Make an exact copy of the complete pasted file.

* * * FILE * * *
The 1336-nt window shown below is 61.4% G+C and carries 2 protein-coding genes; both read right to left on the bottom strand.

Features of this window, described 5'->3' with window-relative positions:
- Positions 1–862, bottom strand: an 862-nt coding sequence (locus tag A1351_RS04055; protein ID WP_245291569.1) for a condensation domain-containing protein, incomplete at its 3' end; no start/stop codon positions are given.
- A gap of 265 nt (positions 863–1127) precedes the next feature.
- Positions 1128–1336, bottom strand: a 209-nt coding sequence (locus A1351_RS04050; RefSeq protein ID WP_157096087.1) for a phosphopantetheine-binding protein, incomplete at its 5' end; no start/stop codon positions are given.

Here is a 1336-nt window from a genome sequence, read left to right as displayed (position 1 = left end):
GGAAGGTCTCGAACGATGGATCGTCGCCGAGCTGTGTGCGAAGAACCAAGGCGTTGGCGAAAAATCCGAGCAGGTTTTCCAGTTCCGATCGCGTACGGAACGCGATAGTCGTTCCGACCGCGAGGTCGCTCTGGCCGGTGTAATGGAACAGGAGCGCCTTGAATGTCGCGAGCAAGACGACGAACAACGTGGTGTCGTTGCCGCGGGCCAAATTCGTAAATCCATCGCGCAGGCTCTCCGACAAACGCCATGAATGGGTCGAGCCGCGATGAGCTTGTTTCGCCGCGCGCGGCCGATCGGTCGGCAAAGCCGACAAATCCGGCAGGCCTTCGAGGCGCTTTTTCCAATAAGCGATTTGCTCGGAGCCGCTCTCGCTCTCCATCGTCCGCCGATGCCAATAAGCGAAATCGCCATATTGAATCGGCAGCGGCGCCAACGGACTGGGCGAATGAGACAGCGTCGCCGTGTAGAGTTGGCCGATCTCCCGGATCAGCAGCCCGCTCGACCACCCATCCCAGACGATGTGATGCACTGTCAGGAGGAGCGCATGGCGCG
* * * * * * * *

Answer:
The 1336-nt window shown below is 61.4% G+C and carries 2 protein-coding genes; both read right to left on the bottom strand.

Features of this window, described 5'->3' with window-relative positions:
- Positions 1–862, bottom strand: an 862-nt coding sequence (locus tag A1351_RS04055; protein ID WP_245291569.1) for a condensation domain-containing protein, incomplete at its 3' end; no start/stop codon positions are given.
- A gap of 265 nt (positions 863–1127) precedes the next feature.
- Positions 1128–1336, bottom strand: a 209-nt coding sequence (locus A1351_RS04050; RefSeq protein ID WP_157096087.1) for a phosphopantetheine-binding protein, incomplete at its 5' end; no start/stop codon positions are given.

Here is a 1336-nt window from a genome sequence, read left to right as displayed (position 1 = left end):
GGAAGGTCTCGAACGATGGATCGTCGCCGAGCTGTGTGCGAAGAACCAAGGCGTTGGCGAAAAATCCGAGCAGGTTTTCCAGTTCCGATCGCGTACGGAACGCGATAGTCGTTCCGACCGCGAGGTCGCTCTGGCCGGTGTAATGGAACAGGAGCGCCTTGAATGTCGCGAGCAAGACGACGAACAACGTGGTGTCGTTGCCGCGGGCCAAATTCGTAAATCCATCGCGCAGGCTCTCCGACAAACGCCATGAATGGGTCGAGCCGCGATGAGCTTGTTTCGCCGCGCGCGGCCGATCGGTCGGCAAAGCCGACAAATCCGGCAGGCCTTCGAGGCGCTTTTTCCAATAAGCGATTTGCTCGGAGCCGCTCTCGCTCTCCATCGTCCGCCGATGCCAATAAGCGAAATCGCCATATTGAATCGGCAGCGGCGCCAACGGACTGGGCGAATGAGACAGCGTCGCCGTGTAGAGTTGGCCGATCTCCCGGATCAGCAGCCCGCTCGACCACCCATCCCAGACGATGTGATGCACTGTCAGGAGGAGCGCATGGCGCG